The eight Ivy League schools released their annual endowment returns in October. Yale, with a return of 12.3 percent for the fiscal year that ended on June 30 fell above the Ivy League average of 11.8 percent.

But endowment managers say that a 12-month period is not sufficient to properly assess an investment office’s relative success or failure. Though investment experts and economists interviewed by the News agreed that annual metrics could be useful, they emphasized that a long-term view is a better measurement of endowment performance.

“Taking the long view is the best way to appreciate the superb work of [Chief Investment Officer] David Swensen and his investment team on behalf of Yale,” University spokesperson Tom Conroy told the News. “Over the past 20 years, the investment return has averaged 11.8 percent annually, compared to the estimated 6.8 percent average return of college and university endowments. The return in the past year is in keeping with Yale Investments’ long-term performance, which provides support for every faculty member, student and staff member at the University.”

Yale was one of the first Ivy League schools to report its fiscal returns for 2018 on Oct. 1. This year, the University fared better than Dartmouth, Cornell, Harvard and Columbia Universities but fell slightly short of Princeton University, Brown University and the University of Pennsylvania’s endowment returns.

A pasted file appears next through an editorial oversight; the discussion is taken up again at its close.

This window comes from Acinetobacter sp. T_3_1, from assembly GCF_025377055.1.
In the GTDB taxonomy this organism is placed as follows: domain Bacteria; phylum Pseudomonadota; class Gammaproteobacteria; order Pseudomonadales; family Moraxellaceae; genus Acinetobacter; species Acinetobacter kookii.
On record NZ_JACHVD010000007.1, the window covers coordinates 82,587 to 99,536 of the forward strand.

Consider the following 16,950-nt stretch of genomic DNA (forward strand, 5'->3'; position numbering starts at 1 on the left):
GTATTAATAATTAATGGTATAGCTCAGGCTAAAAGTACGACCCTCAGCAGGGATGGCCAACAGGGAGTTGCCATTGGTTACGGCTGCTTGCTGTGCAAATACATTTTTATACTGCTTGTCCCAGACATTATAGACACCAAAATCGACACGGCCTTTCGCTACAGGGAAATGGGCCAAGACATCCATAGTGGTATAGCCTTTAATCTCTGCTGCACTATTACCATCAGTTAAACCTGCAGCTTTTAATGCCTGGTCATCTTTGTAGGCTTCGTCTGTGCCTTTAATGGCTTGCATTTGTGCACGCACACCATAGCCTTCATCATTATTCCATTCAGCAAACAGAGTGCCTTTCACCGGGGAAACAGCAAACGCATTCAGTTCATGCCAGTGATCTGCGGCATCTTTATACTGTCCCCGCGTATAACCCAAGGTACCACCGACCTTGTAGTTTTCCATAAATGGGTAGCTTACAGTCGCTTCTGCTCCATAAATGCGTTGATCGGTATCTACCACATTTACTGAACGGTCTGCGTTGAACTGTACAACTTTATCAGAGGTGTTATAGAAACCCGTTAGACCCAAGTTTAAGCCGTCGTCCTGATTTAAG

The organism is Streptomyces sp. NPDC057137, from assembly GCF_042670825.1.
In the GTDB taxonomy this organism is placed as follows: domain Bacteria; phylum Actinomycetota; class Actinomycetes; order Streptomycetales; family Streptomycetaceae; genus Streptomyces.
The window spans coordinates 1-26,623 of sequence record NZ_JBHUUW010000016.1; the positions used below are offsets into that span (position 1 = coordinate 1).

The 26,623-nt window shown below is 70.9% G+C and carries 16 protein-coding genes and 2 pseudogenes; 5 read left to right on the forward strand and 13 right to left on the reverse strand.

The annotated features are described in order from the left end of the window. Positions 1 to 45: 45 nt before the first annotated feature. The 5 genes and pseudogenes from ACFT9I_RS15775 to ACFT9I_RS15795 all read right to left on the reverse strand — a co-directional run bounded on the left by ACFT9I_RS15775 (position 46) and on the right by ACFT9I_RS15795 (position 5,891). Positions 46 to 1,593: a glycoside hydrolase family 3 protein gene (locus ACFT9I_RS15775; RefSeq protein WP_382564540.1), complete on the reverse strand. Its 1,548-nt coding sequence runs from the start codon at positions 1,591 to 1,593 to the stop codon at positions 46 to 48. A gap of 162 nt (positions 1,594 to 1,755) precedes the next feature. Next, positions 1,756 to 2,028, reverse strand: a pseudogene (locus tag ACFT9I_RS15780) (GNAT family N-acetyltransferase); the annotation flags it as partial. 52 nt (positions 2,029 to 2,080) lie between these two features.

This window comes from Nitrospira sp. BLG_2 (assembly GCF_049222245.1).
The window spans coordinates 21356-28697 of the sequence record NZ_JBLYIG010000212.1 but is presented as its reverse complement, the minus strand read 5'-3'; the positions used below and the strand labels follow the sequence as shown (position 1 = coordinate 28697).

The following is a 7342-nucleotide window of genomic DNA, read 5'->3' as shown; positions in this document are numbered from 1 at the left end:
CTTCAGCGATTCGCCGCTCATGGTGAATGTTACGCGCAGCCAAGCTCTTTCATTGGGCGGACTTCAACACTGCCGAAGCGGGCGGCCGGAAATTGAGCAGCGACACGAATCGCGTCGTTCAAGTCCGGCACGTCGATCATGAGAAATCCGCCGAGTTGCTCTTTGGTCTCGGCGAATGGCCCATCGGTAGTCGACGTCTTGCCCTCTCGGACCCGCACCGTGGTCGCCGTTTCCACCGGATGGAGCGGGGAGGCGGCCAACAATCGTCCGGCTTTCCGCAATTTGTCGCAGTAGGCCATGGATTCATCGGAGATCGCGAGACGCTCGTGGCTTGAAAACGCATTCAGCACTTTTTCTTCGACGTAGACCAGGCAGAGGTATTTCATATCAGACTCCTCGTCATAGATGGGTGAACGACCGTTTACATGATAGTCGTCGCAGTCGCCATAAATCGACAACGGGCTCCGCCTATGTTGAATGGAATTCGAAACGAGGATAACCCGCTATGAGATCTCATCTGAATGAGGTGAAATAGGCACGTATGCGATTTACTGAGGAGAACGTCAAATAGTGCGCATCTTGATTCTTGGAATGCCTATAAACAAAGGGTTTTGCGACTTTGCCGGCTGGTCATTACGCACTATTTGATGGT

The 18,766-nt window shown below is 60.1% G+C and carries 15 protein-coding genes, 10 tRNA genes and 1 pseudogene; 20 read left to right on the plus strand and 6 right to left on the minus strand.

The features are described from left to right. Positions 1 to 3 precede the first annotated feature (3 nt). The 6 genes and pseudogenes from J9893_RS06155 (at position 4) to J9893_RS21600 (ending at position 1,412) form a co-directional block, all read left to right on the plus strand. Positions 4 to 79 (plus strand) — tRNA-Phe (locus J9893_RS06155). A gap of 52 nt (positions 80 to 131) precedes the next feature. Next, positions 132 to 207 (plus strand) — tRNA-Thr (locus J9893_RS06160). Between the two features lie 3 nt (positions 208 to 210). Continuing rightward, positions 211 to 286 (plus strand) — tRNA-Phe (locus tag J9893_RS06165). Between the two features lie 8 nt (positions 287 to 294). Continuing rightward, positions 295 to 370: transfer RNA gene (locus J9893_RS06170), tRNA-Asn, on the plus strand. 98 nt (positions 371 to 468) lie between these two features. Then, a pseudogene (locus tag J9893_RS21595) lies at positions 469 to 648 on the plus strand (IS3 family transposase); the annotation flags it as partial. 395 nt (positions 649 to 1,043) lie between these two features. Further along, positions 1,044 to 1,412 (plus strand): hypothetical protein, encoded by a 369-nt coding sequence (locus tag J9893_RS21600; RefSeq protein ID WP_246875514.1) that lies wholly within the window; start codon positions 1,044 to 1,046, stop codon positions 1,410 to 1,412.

“The results of any one-year period tell very little about the efficacy of a long-term investment strategy,” stated a 2013 endowment report released by the Investments Office. “Performance over longer horizons demonstrates the strength of Yale’s investment program.”

The Investments Office could not be reached for comment on Monday evening.

According to economics Professor and Nobel laureate Robert Shiller, because institutions like Yale have a long-term investment horizon, investors have the advantage of viewing endowment performance through a multiyear lens.

“Investors have to confront the fact that day-to-day or year-to-year movements in speculative prices are largely unforecastable,” Shiller said. “Investors have to take chances in the short run and rely on the law of averages to win in the longer run.”

As of June 2017, Yale had allocated more than 70 percent of its investment portfolio to alternative assets including hedge funds, real estate and private equity — which require long-term investment commitments. Under Swensen’s tenure, alternative assets have proven to be lucrative for Yale.

Charles Skorina, an investment executive recruiter, said that when assessing university endowments, he and his partner analyze the five-year and 10-year annualized returns.

“It takes about 10 years [for an investor] to completely put [their] own stamp on a major endowment portfolio, because investing in private equity and real estate are legal commitments to long-term investment,” Skorina told the News.

Skorina noted that yearly returns are also helpful as “a series of data points.” According to Skorina, these data points can show the accuracy of an investment office’s assumptions.

As of June 2018, the University’s endowment is valued at a record $29.4 billion — a $2.2 billion uptick from last year’s previous record of $27.2 billion.

Lorenzo Arvanitis | lorenzo.arvanitis@yale.edu